Reproductive Disorders of Male Cats
Several reproductive diseases can affect male cats. Although most of these disorders (other than cryptorchidism) are rare, the most commonly encountered conditions are discussed below.
Cryptorchidism is a failure of one or both testicles to descend into the scrotum. It is the most common reproductive disorder in male cats. The condition has a genetic basis and can be inherited from either parent. If only one testicle is affected, the cat will still be fertile. Because this is often an inherited condition, cryptorchid cats should not be used for breeding. The undescended testicle is also more likely to develop cancer, so neutering is recommended.
Short-term inflammation of the testes or epididymis may be caused by trauma, infection, or twisting (testicular torsion). Inflammation of the testes and epididymis may also follow infection in other organs. Besides cases due to trauma, these conditions are rare in cats.
Signs are pain and swelling of the testes, epididymides, or scrotum. There may be wounds or other abnormalities in the scrotal skin. The disease is diagnosed by physical examination, ultrasonography, and laboratory tests. Because the condition is painful, sedation or anesthesia may be necessary for diagnosis. Treatment is difficult unless the cause of the inflammation can be identified. The outlook is unknown even with prompt treatment because inflammation can cause permanent damage. Application of cool water packs may decrease testicular damage caused by inflammation. If there is a bacterial infection, antibiotics will be administered. If the cause is an immune disorder, medications that suppress the immune system may be administered but are often unsuccessful and can also cause infertility. When maintaining fertility is not important, castration is a reasonable treatment choice for inflammation of the testes or epididymides due to any cause.
Longterm inflammation of the testis or epididymis may follow short-term inflammation, although in some cases there is no history of testicular inflammation. Tumors may also be present. Other causes of this disease include previous exposure to excessive pressure, heat, cold, or toxic agents. Hormonal causes are also possible. Many animals do not have any signs of the disease except for infertility; however, decrease in size or softening of the testes may be present. The diagnosis and treatment is as described above for the short-term condition. It is unlikely that animals with longterm inflammation will regain their fertility.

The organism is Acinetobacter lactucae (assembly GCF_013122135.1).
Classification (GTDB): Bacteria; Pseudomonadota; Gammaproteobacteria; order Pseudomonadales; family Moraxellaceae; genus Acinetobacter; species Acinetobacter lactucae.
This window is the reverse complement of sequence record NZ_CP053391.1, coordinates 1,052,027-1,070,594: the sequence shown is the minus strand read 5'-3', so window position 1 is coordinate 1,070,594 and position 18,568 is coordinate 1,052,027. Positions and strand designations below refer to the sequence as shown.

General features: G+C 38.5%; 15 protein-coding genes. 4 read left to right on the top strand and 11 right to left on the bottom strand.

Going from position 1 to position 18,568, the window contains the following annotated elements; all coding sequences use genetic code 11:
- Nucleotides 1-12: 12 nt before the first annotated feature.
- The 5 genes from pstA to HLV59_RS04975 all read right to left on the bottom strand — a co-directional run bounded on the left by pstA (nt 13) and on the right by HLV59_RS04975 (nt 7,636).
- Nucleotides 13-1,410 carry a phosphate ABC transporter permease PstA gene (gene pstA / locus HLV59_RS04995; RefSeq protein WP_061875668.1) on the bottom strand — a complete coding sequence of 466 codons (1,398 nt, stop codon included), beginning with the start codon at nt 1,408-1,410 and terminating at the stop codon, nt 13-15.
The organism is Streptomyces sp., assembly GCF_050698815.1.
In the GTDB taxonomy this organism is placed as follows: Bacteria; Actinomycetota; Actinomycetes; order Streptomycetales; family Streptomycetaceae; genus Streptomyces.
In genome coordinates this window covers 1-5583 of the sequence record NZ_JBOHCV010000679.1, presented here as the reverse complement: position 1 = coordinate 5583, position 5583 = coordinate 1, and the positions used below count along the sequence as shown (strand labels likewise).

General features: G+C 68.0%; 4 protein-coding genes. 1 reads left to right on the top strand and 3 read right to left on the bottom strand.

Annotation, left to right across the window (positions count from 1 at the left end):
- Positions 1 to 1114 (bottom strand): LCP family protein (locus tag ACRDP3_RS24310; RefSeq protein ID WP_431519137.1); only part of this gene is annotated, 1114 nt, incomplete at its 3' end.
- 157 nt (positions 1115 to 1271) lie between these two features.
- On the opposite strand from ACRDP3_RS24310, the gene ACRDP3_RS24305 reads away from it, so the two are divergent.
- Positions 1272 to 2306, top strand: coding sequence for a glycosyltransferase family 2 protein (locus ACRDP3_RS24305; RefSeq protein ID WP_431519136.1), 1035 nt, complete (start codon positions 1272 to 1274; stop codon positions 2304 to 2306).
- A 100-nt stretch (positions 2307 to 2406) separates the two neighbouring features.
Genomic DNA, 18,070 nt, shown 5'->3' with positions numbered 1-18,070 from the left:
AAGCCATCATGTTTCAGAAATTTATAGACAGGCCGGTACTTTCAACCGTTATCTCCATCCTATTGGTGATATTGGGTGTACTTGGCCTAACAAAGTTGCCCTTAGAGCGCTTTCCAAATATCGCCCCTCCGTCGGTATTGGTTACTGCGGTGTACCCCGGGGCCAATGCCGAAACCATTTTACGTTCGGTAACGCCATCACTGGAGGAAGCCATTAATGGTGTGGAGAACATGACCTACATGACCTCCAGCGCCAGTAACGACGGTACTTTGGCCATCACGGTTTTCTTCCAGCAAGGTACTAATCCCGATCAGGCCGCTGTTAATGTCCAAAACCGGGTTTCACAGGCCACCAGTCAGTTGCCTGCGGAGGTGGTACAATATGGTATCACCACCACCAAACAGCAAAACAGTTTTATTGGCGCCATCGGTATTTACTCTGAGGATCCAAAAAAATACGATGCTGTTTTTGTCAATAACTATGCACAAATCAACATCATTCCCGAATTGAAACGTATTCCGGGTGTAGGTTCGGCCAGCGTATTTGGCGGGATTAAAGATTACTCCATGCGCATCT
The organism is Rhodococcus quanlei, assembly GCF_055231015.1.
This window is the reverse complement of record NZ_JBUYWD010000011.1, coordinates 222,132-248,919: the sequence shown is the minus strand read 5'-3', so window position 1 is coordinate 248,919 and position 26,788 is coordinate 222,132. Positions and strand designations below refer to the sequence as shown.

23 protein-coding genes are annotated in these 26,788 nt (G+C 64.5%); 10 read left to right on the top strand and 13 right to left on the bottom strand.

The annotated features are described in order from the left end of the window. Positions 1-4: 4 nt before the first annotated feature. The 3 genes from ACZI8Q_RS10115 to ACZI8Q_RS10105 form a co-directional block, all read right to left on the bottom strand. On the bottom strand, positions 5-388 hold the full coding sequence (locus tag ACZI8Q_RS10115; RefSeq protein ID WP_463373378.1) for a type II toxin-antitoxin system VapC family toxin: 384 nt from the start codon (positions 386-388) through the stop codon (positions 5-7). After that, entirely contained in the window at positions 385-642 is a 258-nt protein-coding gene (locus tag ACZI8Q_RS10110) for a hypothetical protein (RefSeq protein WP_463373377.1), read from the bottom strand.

The inability to completely retract the penis into the preputial cavity (paraphimosis) can occur after erection. It is seen most often after breeding. The most common cause of paraphimosis in cats is a band of hair that entangles the penis. Paraphimosis is a medical emergency because the exposed penis quickly becomes swollen (due to accumulation of fluid), dry, and painful. If recognized early, before severe swelling and pain develop, paraphimosis is easily treated. Treatment consists of trimming the hair, gentle cleansing, and lubrication of the exposed penis. The penis is replaced inside the prepuce and the swelling resolves once circulation is restored. Sedation or anesthesia may be necessary. Some advanced cases require surgery to replace the penis back within the prepuce. If the urethra is damaged, a urinary catheter may be temporarily necessary.
Priapism is a persistent erection that is not due to sexual stimulation. It is diagnosed by physical examination. Partial paraphimosis can also result. Priapism can be caused by neurologic dysfunction, drugs, blood vessel abnormalities, masses on the penis, trauma, or an unknown cause. If blood circulation is blocked, it is a medical emergency. Some medications may help, but neutering does not. If the damage is severe, amputation of the penis may be necessary.
Phimosis can be due to an abnormally small preputial opening, resulting in the inability to extrude the penis. It may be present at birth or acquired as a result of trauma, inflammation, or a bacterial infection. The signs are variable. Usually, the problem is unnoticed until the cat attempts to mate and is unable to copulate. Diagnosis is established by physical examination of the prepuce and penis. Treatment depends upon the severity of the phimosis and the intended use of the cat. If the cat is not to be used for breeding, treatment probably is not needed, although neutering should be considered to prevent arousal.
The prostate gland is located within the pelvis and behind the bladder. The prostate gland is not required for sperm production, but it is important for successful breeding. The prostate gland provides the major part of the fluid in the ejaculate and is important in nourishing the sperm cells and increasing their movement. Prostatic diseases are not common in cats.
Hormonal enlargement of the prostate is called benign prostatic hyperplasia. Inflammation of the prostate is called prostatitis and is usually due to bacterial infection. Abscesses (pockets of infection), cysts, and tumors can also occur within the prostate. These disorders cause enlargement of the prostate gland and can cause straining when defecating, blood in the urine, repeated urinary tract infections, and pain. Additional signs, such as fever, malaise, poor appetite, stiffness, and pain in the belly, are often due to bacterial infections or tumors. Prostatic diseases are diagnosed by physical examination, rectal examination, x-rays, ultrasonography, and blood and semen tests. Treatment and outlook vary depending on the type of disorder.
Also see professional content regarding reproductive diseases of the male small animal.